Sherry cobbler, basically a mix of sherry, fresh fruit and ice drunk through a reed (straws as we know them weren’t invented until the 1890s) was almost certainly created in America. There’s a reference in Washington Irving’s 1809 ‘Knickerbocker’s History of New York’ which credits it to the Marylanders. But it didn’t get much other notice until it took England by storm in the 1840s.

 Charles Dickens gave the sherry cobbler a big endorsement in his novel Martin Chuzzlewit (serialised in the mid-1840s). Here’s his description of the American reviver prescribed for Martin by his friend Mark Tapley – one of the rather few aspects of American life that appealed to Dickens:

“He produced a very large tumbler, piled up to the brim with little blocks of clear transparent ice, through which one or two thin slices of lemon, and a golden liquid of delicious appearance, appealed from the still depths below, to the loving eye of the spectator.

‘What do you call this?’ said Martin.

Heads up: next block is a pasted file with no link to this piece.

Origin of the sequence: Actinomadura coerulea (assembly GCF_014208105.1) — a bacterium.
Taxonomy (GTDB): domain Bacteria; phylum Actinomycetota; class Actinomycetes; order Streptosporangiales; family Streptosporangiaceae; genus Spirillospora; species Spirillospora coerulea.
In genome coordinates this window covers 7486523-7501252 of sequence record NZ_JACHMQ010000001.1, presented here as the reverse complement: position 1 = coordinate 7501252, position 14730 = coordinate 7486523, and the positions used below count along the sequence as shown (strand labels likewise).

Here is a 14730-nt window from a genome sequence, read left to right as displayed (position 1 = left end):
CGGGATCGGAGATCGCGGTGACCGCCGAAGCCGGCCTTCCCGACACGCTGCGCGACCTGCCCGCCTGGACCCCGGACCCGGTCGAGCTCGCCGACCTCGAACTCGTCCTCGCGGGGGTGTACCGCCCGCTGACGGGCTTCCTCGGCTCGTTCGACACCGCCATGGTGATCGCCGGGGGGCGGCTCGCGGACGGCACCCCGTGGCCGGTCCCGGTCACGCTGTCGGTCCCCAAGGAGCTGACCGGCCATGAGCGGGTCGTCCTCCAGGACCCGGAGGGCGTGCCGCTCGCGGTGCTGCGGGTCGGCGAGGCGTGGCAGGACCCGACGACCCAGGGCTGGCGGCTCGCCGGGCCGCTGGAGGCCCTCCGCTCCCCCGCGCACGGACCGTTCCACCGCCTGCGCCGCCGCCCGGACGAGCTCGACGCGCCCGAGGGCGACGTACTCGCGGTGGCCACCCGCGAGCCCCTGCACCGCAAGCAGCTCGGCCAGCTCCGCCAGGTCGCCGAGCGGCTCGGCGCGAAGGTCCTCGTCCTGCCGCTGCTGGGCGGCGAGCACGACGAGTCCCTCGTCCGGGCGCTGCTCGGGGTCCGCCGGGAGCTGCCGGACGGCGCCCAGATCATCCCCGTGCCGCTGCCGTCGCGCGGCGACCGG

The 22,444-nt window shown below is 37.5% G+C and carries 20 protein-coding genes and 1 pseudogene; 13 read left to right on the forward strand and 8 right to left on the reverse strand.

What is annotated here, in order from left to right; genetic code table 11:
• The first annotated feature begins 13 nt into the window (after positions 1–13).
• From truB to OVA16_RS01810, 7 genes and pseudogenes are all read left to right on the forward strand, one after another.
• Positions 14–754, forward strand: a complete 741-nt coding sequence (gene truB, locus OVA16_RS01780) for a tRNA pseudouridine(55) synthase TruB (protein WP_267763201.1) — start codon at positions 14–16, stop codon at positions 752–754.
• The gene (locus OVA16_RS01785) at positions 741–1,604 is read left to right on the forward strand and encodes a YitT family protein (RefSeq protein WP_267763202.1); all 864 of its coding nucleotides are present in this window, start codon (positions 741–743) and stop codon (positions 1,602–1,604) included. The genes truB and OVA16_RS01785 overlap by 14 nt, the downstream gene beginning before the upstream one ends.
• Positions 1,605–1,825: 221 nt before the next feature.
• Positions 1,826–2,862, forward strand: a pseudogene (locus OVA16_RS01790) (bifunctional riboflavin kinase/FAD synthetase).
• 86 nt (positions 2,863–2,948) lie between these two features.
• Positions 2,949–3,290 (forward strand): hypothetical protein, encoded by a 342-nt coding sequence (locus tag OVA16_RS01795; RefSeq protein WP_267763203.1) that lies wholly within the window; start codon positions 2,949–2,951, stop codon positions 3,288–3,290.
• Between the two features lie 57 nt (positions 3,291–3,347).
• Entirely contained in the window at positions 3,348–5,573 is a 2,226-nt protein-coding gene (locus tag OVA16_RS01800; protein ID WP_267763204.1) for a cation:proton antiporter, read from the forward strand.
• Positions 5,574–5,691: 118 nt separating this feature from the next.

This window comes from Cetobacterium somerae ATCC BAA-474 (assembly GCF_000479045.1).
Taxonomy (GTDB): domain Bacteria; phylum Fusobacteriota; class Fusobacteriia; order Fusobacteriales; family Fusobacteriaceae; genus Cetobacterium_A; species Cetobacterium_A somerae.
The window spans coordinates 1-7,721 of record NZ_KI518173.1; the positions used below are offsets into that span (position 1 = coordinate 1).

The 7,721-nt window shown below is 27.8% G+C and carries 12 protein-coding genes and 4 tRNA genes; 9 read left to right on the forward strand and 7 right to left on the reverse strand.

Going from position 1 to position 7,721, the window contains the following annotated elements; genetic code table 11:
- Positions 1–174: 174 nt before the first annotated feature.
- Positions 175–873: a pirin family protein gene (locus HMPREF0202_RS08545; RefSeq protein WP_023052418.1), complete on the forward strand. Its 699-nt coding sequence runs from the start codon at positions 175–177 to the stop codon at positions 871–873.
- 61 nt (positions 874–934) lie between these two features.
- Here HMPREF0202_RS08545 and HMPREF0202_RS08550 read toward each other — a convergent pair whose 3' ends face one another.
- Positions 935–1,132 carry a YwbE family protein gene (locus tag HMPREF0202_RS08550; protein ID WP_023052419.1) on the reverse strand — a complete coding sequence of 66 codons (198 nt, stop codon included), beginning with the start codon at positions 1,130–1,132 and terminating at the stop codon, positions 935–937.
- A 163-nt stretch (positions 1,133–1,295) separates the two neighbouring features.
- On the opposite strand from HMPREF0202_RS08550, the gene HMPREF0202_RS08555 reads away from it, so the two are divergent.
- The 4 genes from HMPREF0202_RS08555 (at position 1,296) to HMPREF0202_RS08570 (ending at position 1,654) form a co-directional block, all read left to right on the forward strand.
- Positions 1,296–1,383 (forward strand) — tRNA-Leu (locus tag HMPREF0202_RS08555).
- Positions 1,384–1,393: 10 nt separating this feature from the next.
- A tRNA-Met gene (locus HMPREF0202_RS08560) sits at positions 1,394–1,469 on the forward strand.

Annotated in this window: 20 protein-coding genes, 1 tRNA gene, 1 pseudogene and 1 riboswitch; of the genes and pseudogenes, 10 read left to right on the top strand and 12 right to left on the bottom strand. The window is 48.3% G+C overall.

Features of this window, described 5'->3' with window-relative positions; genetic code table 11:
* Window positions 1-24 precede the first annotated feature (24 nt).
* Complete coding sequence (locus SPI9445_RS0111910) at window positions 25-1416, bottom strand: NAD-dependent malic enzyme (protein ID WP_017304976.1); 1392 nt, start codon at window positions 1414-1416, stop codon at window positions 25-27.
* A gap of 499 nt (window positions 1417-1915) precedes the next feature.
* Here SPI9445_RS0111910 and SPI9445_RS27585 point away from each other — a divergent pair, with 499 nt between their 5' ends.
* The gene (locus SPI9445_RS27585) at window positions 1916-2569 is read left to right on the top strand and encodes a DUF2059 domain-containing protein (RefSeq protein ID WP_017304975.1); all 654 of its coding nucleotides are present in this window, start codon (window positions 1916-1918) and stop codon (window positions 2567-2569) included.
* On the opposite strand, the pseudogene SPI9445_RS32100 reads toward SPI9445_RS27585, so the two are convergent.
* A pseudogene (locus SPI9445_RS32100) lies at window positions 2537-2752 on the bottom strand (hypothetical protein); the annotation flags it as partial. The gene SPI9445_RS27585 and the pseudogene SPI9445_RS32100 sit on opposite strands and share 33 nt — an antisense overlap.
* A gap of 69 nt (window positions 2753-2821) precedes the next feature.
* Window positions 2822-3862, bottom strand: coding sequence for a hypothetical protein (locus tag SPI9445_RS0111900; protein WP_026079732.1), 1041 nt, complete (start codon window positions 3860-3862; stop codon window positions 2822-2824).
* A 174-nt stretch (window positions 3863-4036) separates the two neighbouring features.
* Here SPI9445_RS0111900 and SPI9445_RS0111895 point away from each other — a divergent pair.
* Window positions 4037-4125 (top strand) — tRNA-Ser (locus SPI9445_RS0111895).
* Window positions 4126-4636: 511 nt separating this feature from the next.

But Mr. Tapley made no answer; merely plunging a reed into the mixture — which caused a pleasant commotion among the pieces of ice — and signifying by an expressive gesture that it was to be pumped up through that agency by the enraptured drinker.

Martin took the glass with an astonished look; applied his lips to the reed; and cast up his eyes once in ecstasy. He paused no more until the goblet was drained to the last drop.

‘This wonderful invention, sir,’ said Mark, tenderly patting the empty glass, ‘is called a cobbler. Sherry cobbler when you name it long; cobbler, when you name it short.

By the 1860s, cobblers were hugely popular. The Lake Wenham Ice company (“a party of speculating gentlemen”), which first shipped to England in 1844, promoted the drink. According to the 1871 edition of Oxford Night Caps, their ‘vertigo’ inducing recipe was as follows:

Pound a small quantity of ice quite fine by wrapping it in a coarse cloth and beating it with a mallet or rolling pin. Half fill a large tumbler with this powdered ice, add a teaspoon and a half of pounded sugar, two or three pieces of the outer rind of a lemon, and a wine glass and a half of sherry. (Throw in half a dozen strawberries, if in season.) Fill up with pounded ice. Mix by pouring rapidly from one tumbler to another several times. Drink through a straw.